Competitive Performance Effects of Psychological Skill Training for Youth Swimmers

Jennifer Meggs, Mark Chen

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Abstract

This study assessed the effect of two different psychological methods of skills training – self-talk and goal setting - on the swimming performance of youth swimmers. We allocated aconvenience sample of club and county level youth swimmers (N=49;Mage= 10.8,SD = 1.25) to one of three groups: self-talk, goal setting or a control group engaged in no systematic psychological method of skills training. The groups were balanced in terms of competitive performance ability, age and gender.Participantsin the experimental conditions (self-talk and goal setting) completed a five-week psychological skills intervention program and were measured on pre- and post-200meter swimming time in competition. After controlling for level of engagement in the program, ANCOVA revealed a significant omnibus effect (p = 0.006, η2 = 0.20) with post hoc pairwise comparisons using magnitude based statistics demonstrating that goal setting had a smallpositive effect compared to self-talk (2 = 0.40; +/- 0.45). Both self-talk (2=0.50 +/- 0.48) and goal setting (2= 0.71 +/- 0.4), showed a small and moderate positive effect,respectively,relative to the control group. A social validation check confirmed that the swimmers found the intervention to be relevant, beneficial and meaningful for improving performance. Psychological skills training may be effective in improving youth swimming performance; specific mechanisms underlying these benefits need further exploration.
Original languageEnglish
Number of pages18
JournalPerceptual and Motor Skills
Early online date11 Jun 2019
DOIs
Publication statusE-pub ahead of print - 11 Jun 2019

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abstract = "This study assessed the effect of two different psychological methods of skills training – self-talk and goal setting - on the swimming performance of youth swimmers. We allocated aconvenience sample of club and county level youth swimmers (N=49;Mage= 10.8,SD = 1.25) to one of three groups: self-talk, goal setting or a control group engaged in no systematic psychological method of skills training. The groups were balanced in terms of competitive performance ability, age and gender.Participantsin the experimental conditions (self-talk and goal setting) completed a five-week psychological skills intervention program and were measured on pre- and post-200meter swimming time in competition. After controlling for level of engagement in the program, ANCOVA revealed a significant omnibus effect (p = 0.006, η2 = 0.20) with post hoc pairwise comparisons using magnitude based statistics demonstrating that goal setting had a smallpositive effect compared to self-talk (2 = 0.40; +/- 0.45). Both self-talk (2=0.50 +/- 0.48) and goal setting (2= 0.71 +/- 0.4), showed a small and moderate positive effect,respectively,relative to the control group. A social validation check confirmed that the swimmers found the intervention to be relevant, beneficial and meaningful for improving performance. Psychological skills training may be effective in improving youth swimming performance; specific mechanisms underlying these benefits need further exploration.",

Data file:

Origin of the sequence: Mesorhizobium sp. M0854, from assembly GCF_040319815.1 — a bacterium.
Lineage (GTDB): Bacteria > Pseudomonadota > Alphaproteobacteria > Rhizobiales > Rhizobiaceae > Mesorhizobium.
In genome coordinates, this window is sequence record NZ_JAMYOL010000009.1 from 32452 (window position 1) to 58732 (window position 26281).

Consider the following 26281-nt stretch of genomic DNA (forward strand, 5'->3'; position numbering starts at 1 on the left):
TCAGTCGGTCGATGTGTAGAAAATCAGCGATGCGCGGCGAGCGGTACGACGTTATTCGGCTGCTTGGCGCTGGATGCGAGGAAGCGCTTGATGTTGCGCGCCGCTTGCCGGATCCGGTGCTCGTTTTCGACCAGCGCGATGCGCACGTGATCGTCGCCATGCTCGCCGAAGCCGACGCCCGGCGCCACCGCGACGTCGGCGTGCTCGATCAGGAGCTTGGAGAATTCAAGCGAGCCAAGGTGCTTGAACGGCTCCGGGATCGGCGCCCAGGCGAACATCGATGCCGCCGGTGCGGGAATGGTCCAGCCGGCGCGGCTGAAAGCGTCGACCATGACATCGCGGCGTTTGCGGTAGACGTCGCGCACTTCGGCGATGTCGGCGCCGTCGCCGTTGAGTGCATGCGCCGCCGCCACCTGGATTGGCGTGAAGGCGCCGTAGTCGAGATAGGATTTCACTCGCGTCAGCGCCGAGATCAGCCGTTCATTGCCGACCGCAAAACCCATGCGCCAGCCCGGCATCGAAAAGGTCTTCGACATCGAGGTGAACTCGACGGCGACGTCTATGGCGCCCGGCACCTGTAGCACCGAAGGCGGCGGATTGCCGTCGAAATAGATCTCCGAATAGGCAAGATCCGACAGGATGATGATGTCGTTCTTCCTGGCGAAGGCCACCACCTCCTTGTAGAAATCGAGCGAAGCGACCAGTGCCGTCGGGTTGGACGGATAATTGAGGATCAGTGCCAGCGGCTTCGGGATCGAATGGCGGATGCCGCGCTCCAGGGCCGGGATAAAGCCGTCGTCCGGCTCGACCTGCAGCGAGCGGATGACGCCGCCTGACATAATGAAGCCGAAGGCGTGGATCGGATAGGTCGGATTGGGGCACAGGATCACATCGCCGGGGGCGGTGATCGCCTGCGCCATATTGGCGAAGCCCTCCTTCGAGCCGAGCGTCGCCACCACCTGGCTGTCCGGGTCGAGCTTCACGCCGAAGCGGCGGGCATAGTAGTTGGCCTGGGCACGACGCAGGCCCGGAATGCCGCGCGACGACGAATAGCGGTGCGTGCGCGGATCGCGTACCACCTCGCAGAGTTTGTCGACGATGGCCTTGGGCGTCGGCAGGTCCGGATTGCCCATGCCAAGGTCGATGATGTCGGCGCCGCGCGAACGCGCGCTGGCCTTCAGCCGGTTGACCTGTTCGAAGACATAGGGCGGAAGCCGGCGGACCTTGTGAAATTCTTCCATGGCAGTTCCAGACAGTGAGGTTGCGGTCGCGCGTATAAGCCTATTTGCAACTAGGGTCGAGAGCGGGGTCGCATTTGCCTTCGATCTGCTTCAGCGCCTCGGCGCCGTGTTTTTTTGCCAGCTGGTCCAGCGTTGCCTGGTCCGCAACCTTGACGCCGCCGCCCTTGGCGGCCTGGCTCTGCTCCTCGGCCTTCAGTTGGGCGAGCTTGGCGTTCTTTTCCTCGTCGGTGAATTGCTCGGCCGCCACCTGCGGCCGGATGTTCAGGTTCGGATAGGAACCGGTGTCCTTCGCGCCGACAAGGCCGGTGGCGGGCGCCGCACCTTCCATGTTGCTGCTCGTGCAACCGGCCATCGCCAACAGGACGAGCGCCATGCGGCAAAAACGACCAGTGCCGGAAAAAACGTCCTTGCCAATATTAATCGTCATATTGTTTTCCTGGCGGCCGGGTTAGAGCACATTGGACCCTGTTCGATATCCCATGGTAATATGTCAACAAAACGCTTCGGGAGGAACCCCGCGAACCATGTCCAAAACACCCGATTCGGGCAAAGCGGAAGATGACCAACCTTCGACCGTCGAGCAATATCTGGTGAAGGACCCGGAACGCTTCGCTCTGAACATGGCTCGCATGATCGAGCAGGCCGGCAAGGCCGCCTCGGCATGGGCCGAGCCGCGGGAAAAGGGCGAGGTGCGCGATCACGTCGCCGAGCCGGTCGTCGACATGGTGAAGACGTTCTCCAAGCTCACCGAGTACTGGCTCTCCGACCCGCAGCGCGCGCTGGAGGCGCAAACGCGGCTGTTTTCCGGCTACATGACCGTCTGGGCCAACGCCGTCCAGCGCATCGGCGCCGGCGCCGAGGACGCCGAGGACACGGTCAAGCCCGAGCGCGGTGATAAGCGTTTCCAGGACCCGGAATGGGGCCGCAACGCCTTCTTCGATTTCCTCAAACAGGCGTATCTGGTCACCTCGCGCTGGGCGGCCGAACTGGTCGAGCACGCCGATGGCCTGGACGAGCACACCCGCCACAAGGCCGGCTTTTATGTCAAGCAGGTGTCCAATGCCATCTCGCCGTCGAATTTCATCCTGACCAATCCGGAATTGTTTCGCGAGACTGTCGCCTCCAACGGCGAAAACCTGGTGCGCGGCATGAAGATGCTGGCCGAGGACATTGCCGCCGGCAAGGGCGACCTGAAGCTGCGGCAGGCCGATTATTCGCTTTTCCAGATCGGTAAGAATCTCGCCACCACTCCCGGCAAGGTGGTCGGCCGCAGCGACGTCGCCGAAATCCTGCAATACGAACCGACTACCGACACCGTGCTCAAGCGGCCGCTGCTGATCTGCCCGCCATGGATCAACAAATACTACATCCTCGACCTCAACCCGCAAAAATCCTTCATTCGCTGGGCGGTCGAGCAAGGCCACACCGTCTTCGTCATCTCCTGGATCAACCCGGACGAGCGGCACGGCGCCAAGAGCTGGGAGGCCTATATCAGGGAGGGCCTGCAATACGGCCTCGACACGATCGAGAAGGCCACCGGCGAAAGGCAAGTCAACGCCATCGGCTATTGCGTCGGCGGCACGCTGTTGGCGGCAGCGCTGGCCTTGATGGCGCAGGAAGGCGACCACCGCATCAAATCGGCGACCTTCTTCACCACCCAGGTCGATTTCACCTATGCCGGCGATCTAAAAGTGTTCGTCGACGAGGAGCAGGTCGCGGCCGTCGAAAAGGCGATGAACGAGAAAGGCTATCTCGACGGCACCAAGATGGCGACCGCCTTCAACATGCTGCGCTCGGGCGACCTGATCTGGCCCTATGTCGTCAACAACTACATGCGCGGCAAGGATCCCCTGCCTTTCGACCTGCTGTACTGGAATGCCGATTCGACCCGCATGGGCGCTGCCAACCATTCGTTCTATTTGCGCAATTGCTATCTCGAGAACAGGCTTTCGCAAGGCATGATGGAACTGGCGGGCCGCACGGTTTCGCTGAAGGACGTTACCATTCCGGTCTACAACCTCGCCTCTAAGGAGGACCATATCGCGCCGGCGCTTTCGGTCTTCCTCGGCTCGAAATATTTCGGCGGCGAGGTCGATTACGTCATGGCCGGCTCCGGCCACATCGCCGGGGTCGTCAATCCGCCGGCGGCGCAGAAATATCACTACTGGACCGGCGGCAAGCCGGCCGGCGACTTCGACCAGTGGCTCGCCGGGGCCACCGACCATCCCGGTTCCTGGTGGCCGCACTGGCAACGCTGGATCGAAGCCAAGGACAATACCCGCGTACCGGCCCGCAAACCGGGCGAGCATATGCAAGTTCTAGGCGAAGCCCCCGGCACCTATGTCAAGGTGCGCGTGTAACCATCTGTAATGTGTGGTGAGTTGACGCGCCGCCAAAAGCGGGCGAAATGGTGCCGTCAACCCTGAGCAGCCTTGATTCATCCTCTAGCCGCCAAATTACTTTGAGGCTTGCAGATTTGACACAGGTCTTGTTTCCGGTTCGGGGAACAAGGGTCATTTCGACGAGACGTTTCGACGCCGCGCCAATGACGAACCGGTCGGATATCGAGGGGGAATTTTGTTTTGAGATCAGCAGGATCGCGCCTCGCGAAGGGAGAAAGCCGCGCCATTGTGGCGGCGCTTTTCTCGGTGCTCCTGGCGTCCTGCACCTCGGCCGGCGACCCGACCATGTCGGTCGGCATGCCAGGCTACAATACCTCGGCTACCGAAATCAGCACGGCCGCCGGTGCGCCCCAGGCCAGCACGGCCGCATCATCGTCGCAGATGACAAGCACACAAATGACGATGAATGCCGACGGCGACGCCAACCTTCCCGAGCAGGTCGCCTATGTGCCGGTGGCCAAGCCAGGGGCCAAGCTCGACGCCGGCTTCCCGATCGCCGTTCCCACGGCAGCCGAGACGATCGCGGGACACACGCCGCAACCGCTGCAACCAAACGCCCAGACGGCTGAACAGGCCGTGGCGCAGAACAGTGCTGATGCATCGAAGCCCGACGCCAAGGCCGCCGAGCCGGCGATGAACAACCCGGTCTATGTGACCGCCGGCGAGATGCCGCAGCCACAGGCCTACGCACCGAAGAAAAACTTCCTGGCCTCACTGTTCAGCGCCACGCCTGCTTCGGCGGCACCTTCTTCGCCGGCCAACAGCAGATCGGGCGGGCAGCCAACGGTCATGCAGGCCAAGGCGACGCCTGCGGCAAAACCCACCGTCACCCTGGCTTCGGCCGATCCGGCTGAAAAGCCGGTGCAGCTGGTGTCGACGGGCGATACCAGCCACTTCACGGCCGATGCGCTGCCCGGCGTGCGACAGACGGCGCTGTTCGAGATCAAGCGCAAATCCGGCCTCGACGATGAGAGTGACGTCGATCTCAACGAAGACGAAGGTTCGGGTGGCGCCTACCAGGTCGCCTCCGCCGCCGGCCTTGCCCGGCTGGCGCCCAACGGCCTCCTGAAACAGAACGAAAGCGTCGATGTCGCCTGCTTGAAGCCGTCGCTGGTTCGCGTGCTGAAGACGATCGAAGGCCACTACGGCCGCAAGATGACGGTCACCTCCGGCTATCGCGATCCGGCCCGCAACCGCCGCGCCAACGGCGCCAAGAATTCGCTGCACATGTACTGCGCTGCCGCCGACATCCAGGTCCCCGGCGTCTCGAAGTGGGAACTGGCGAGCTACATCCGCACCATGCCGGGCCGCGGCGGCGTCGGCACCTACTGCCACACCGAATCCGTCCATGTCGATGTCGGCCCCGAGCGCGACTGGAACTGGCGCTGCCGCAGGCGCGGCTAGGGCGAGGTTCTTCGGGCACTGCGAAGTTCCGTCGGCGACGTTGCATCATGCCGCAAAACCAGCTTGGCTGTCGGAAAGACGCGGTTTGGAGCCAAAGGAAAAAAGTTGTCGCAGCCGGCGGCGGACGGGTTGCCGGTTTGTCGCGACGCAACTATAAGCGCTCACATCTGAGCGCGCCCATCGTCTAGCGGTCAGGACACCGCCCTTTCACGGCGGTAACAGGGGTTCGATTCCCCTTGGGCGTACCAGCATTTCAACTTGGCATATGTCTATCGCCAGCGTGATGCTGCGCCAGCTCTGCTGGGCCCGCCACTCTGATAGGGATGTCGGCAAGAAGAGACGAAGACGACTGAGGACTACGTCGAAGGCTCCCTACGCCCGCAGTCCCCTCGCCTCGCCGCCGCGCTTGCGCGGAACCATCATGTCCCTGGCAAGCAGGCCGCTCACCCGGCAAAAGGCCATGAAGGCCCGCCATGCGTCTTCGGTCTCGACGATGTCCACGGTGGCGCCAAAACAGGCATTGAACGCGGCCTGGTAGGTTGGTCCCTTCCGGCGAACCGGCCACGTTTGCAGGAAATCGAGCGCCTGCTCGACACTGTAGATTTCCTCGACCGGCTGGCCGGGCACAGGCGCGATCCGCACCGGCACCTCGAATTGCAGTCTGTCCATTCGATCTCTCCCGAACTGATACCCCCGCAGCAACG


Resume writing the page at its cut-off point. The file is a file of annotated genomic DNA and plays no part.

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Competitive Performance Effects of Psychological Skill Training for Youth Swimmers. / Meggs, Jennifer; Chen, Mark.

In: Perceptual and Motor Skills, 11.06.2019.

Research output: Contribution to journalArticleResearchpeer-review

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